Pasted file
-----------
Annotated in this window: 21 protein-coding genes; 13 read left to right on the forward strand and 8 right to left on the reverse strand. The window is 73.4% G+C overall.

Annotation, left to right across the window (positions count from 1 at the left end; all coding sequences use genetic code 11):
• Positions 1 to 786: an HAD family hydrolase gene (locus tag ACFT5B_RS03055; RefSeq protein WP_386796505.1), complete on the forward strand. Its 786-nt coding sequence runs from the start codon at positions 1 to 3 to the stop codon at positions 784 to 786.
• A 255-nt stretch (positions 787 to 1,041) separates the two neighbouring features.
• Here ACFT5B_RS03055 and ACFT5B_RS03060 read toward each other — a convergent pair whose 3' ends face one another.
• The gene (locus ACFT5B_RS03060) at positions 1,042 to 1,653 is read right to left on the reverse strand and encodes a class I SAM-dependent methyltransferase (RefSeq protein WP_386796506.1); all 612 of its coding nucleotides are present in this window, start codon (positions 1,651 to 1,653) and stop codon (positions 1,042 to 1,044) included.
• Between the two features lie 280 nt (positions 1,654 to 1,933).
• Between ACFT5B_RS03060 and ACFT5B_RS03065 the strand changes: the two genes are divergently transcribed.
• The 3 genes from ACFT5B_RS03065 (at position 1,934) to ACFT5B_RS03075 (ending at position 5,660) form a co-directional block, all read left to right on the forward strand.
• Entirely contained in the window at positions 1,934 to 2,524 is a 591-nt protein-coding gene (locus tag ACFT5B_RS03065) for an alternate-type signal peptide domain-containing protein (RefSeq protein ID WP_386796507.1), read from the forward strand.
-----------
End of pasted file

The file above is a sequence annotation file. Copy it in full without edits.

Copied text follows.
Annotated in this window: 21 protein-coding genes; 13 read left to right on the forward strand and 8 right to left on the reverse strand. The window is 73.4% G+C overall.

Annotation, left to right across the window (positions count from 1 at the left end; all coding sequences use genetic code 11):
• Positions 1 to 786: an HAD family hydrolase gene (locus tag ACFT5B_RS03055; RefSeq protein WP_386796505.1), complete on the forward strand. Its 786-nt coding sequence runs from the start codon at positions 1 to 3 to the stop codon at positions 784 to 786.
• A 255-nt stretch (positions 787 to 1,041) separates the two neighbouring features.
• Here ACFT5B_RS03055 and ACFT5B_RS03060 read toward each other — a convergent pair whose 3' ends face one another.
• The gene (locus ACFT5B_RS03060) at positions 1,042 to 1,653 is read right to left on the reverse strand and encodes a class I SAM-dependent methyltransferase (RefSeq protein WP_386796506.1); all 612 of its coding nucleotides are present in this window, start codon (positions 1,651 to 1,653) and stop codon (positions 1,042 to 1,044) included.
• Between the two features lie 280 nt (positions 1,654 to 1,933).
• Between ACFT5B_RS03060 and ACFT5B_RS03065 the strand changes: the two genes are divergently transcribed.
• The 3 genes from ACFT5B_RS03065 (at position 1,934) to ACFT5B_RS03075 (ending at position 5,660) form a co-directional block, all read left to right on the forward strand.
• Entirely contained in the window at positions 1,934 to 2,524 is a 591-nt protein-coding gene (locus tag ACFT5B_RS03065) for an alternate-type signal peptide domain-containing protein (RefSeq protein ID WP_386796507.1), read from the forward strand.